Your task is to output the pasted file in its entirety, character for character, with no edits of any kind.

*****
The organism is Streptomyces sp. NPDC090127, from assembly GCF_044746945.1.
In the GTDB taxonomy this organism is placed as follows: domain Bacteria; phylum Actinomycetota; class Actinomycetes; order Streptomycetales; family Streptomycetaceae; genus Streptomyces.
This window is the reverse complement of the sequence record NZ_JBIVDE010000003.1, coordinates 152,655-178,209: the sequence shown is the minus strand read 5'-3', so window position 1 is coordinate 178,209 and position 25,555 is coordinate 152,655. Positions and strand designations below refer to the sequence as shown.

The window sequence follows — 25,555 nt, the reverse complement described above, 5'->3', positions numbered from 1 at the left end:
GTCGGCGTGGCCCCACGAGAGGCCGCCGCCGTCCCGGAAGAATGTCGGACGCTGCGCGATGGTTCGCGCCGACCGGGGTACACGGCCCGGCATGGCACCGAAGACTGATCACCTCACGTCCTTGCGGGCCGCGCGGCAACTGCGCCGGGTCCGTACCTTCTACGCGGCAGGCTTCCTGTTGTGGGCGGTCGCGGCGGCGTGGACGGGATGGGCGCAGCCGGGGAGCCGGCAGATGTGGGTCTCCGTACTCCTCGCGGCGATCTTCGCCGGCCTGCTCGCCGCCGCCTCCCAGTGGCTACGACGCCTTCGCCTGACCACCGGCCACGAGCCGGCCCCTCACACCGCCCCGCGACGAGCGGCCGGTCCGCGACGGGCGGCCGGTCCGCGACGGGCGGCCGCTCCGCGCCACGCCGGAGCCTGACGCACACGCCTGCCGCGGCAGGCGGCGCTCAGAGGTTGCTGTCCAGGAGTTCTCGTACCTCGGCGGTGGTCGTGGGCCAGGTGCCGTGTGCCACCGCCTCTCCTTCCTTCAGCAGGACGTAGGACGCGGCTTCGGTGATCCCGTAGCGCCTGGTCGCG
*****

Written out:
The organism is Streptomyces sp. NPDC090127, from assembly GCF_044746945.1.
In the GTDB taxonomy this organism is placed as follows: domain Bacteria; phylum Actinomycetota; class Actinomycetes; order Streptomycetales; family Streptomycetaceae; genus Streptomyces.
This window is the reverse complement of the sequence record NZ_JBIVDE010000003.1, coordinates 152,655-178,209: the sequence shown is the minus strand read 5'-3', so window position 1 is coordinate 178,209 and position 25,555 is coordinate 152,655. Positions and strand designations below refer to the sequence as shown.

The window sequence follows — 25,555 nt, the reverse complement described above, 5'->3', positions numbered from 1 at the left end:
GTCGGCGTGGCCCCACGAGAGGCCGCCGCCGTCCCGGAAGAATGTCGGACGCTGCGCGATGGTTCGCGCCGACCGGGGTACACGGCCCGGCATGGCACCGAAGACTGATCACCTCACGTCCTTGCGGGCCGCGCGGCAACTGCGCCGGGTCCGTACCTTCTACGCGGCAGGCTTCCTGTTGTGGGCGGTCGCGGCGGCGTGGACGGGATGGGCGCAGCCGGGGAGCCGGCAGATGTGGGTCTCCGTACTCCTCGCGGCGATCTTCGCCGGCCTGCTCGCCGCCGCCTCCCAGTGGCTACGACGCCTTCGCCTGACCACCGGCCACGAGCCGGCCCCTCACACCGCCCCGCGACGAGCGGCCGGTCCGCGACGGGCGGCCGGTCCGCGACGGGCGGCCGCTCCGCGCCACGCCGGAGCCTGACGCACACGCCTGCCGCGGCAGGCGGCGCTCAGAGGTTGCTGTCCAGGAGTTCTCGTACCTCGGCGGTGGTCGTGGGCCAGGTGCCGTGTGCCACCGCCTCTCCTTCCTTCAGCAGGACGTAGGACGCGGCTTCGGTGATCCCGTAGCGCCTGGTCGCG